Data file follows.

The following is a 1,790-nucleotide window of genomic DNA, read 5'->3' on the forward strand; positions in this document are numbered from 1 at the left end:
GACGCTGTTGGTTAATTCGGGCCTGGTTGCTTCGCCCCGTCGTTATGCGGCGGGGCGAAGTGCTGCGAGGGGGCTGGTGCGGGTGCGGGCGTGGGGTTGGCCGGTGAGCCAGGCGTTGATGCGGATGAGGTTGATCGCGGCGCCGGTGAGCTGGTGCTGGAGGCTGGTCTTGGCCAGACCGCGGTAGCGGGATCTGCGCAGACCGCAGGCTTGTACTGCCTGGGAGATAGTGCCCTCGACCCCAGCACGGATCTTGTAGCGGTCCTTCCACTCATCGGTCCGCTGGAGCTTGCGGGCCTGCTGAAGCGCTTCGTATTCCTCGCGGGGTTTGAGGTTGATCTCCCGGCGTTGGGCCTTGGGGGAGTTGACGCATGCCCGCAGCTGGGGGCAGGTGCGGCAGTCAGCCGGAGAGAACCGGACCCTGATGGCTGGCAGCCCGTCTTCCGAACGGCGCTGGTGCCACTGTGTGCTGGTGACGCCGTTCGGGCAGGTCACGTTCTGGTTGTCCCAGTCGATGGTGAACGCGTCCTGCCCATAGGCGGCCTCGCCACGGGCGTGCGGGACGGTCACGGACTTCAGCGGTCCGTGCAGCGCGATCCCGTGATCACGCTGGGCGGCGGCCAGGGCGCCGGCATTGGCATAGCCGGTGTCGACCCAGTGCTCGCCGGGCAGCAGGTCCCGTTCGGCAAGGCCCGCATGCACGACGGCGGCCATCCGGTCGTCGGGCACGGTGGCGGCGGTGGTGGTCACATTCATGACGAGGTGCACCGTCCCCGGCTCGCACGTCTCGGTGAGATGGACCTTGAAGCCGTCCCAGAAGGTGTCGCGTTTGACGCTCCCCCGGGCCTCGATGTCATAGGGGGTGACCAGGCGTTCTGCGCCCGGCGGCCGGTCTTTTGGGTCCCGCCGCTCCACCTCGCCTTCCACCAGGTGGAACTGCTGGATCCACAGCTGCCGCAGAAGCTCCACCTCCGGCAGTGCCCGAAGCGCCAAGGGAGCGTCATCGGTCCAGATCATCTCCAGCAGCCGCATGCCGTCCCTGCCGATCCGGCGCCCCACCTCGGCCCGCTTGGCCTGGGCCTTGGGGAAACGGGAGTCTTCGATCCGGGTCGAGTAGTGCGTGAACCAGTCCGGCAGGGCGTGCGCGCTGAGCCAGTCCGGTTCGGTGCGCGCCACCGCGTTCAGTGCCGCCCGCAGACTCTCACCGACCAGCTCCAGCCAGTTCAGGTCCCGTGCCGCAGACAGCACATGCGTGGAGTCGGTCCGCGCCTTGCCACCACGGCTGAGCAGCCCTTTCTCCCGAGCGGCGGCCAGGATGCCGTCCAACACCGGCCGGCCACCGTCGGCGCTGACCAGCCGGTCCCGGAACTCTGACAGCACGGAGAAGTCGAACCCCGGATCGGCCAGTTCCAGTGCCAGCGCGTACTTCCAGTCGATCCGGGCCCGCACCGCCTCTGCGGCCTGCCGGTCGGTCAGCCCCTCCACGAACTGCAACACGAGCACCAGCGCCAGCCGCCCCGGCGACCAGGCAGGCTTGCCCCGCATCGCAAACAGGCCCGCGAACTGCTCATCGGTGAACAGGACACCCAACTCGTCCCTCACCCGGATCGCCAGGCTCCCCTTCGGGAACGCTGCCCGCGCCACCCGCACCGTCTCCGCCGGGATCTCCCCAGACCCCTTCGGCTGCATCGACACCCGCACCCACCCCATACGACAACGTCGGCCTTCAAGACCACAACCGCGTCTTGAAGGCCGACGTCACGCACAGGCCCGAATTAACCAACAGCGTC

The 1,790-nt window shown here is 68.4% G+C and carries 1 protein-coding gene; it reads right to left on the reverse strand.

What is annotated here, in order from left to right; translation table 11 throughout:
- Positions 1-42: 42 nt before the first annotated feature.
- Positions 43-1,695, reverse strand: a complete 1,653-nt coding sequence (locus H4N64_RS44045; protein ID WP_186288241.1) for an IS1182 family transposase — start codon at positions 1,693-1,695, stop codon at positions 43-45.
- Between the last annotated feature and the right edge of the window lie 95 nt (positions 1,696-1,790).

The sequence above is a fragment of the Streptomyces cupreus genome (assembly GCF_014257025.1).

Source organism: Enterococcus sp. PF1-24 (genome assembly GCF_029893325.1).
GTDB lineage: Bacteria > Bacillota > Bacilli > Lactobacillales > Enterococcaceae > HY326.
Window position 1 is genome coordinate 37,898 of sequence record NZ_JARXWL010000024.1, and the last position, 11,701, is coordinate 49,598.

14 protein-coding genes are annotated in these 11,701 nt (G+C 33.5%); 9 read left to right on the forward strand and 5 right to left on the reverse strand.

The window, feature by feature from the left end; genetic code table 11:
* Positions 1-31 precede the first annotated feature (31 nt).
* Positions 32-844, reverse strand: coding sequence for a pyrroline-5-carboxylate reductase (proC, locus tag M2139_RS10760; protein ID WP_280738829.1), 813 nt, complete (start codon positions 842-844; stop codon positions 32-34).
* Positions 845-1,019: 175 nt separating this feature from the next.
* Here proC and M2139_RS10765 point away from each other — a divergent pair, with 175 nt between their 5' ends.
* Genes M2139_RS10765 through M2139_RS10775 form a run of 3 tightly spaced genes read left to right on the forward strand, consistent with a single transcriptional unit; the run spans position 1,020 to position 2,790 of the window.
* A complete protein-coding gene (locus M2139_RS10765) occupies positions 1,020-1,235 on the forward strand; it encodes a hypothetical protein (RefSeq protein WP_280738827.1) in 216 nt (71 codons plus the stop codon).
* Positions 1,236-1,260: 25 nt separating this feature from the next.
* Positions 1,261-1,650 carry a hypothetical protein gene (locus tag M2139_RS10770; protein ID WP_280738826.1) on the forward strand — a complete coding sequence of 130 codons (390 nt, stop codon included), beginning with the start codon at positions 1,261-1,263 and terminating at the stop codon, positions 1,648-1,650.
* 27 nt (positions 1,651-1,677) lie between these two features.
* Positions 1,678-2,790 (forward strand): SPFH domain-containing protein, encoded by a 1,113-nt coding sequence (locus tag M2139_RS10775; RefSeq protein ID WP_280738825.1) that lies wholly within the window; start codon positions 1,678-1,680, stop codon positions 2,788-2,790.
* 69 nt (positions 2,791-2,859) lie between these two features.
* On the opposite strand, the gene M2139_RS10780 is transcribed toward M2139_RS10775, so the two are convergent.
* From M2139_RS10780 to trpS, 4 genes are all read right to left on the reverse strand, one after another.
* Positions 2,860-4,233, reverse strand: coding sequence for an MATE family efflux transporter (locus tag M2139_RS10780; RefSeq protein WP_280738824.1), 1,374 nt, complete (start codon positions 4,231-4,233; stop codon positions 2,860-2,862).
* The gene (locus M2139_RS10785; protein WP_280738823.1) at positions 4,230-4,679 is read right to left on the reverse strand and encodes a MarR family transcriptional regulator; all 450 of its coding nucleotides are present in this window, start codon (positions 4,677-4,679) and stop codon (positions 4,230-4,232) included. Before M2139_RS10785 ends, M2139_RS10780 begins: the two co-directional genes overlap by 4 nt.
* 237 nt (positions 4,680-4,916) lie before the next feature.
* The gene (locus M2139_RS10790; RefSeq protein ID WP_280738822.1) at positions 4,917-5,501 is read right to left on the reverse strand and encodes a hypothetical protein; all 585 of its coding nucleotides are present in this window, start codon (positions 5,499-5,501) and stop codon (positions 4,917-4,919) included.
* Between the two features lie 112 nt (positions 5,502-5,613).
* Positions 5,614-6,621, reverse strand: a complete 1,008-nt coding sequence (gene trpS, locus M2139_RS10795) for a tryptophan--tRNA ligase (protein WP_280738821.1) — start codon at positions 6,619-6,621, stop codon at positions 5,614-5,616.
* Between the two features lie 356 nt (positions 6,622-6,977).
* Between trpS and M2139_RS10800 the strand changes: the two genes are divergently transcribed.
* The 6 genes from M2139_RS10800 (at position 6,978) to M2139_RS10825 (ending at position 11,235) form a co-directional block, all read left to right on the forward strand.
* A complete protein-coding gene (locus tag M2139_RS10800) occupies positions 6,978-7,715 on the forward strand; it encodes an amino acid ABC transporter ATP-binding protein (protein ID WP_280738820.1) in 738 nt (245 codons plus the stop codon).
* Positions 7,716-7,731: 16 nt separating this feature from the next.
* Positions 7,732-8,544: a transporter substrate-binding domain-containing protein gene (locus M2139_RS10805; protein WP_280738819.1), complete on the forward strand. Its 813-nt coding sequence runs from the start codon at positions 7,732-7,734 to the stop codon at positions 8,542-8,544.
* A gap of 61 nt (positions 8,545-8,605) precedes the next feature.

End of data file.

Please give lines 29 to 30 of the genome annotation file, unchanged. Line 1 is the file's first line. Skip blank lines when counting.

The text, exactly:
* 237 nt (positions 4,680-4,916) lie before the next feature.
* The gene (locus M2139_RS10790; RefSeq protein ID WP_280738822.1) at positions 4,917-5,501 is read right to left on the reverse strand and encodes a hypothetical protein; all 585 of its coding nucleotides are present in this window, start codon (positions 5,499-5,501) and stop codon (positions 4,917-4,919) included.